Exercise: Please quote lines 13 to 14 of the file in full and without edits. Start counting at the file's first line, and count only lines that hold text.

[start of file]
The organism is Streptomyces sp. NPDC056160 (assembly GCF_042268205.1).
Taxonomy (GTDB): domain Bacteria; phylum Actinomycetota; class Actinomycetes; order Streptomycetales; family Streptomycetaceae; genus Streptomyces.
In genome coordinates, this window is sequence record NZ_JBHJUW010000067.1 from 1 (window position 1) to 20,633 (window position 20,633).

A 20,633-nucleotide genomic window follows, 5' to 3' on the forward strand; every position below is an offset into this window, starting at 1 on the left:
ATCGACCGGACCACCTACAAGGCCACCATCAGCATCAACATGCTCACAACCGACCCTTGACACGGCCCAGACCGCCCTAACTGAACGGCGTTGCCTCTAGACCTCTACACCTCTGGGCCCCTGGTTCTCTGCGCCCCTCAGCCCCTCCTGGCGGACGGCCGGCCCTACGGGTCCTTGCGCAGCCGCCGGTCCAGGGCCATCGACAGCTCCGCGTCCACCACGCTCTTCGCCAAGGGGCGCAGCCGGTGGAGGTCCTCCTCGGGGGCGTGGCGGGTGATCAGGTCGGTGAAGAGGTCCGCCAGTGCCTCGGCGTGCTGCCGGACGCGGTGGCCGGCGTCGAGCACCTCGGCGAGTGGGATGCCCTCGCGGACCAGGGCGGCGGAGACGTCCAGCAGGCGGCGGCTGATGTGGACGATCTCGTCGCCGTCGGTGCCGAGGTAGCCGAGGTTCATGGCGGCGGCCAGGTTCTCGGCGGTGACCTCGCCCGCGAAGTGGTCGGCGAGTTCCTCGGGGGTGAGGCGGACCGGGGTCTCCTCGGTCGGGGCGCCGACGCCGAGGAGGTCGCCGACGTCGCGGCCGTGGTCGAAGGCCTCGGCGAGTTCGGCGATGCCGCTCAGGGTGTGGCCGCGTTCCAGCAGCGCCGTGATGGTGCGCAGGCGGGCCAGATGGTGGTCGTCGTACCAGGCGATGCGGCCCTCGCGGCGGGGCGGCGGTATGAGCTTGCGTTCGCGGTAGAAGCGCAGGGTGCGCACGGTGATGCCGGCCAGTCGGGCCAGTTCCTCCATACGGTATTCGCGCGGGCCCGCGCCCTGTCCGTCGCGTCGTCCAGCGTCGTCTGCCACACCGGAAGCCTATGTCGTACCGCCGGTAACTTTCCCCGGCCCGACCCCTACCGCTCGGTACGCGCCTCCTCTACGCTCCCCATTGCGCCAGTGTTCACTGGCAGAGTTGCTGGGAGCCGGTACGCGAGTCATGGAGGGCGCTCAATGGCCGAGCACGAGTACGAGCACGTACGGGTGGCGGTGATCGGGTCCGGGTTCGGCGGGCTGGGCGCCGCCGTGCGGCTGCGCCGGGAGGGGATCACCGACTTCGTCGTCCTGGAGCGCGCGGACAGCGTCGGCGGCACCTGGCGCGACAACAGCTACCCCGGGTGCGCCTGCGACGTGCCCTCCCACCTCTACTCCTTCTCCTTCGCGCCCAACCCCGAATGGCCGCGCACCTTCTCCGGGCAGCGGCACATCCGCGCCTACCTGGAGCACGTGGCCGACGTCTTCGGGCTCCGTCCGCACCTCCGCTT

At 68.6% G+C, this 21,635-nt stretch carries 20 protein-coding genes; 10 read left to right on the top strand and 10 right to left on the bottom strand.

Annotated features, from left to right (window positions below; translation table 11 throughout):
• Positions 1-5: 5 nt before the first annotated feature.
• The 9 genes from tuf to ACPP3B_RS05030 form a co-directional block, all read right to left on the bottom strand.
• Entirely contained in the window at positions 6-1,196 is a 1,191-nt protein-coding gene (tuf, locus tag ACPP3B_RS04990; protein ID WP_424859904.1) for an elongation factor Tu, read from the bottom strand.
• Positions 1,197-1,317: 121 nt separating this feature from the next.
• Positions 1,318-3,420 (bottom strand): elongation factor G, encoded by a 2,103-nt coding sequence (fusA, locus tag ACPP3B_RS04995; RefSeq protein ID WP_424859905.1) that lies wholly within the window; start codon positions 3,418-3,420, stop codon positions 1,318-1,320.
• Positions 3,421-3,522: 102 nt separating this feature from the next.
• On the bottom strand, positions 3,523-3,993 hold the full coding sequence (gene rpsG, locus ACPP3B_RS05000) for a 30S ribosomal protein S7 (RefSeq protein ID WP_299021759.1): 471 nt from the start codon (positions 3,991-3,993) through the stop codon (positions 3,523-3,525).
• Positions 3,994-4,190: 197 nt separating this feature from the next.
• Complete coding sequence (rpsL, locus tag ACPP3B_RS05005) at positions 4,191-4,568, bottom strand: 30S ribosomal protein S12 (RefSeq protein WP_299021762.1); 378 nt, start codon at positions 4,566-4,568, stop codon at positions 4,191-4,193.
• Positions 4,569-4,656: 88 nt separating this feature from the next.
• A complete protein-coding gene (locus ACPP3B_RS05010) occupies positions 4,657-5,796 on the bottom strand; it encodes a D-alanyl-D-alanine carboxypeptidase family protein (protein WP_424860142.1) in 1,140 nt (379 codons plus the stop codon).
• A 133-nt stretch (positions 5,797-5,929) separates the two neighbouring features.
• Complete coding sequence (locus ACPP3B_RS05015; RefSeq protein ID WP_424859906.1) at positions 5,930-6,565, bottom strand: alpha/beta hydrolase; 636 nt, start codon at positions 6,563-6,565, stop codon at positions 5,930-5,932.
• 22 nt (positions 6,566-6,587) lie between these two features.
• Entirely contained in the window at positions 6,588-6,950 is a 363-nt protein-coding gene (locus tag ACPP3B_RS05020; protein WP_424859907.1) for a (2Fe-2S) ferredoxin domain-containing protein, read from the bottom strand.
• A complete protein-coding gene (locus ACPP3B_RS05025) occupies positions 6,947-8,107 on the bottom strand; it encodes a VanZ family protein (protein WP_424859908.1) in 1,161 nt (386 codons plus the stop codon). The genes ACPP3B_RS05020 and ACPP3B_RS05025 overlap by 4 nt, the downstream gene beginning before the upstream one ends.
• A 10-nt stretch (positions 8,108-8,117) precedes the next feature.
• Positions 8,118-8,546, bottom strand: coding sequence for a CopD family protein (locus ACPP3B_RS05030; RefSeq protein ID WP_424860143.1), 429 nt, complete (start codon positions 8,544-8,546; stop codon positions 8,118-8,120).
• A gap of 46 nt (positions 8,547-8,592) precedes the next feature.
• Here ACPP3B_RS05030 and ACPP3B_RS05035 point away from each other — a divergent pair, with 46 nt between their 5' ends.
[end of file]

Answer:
• Positions 3,421-3,522: 102 nt separating this feature from the next.
• On the bottom strand, positions 3,523-3,993 hold the full coding sequence (gene rpsG, locus ACPP3B_RS05000) for a 30S ribosomal protein S7 (RefSeq protein ID WP_299021759.1): 471 nt from the start codon (positions 3,991-3,993) through the stop codon (positions 3,523-3,525).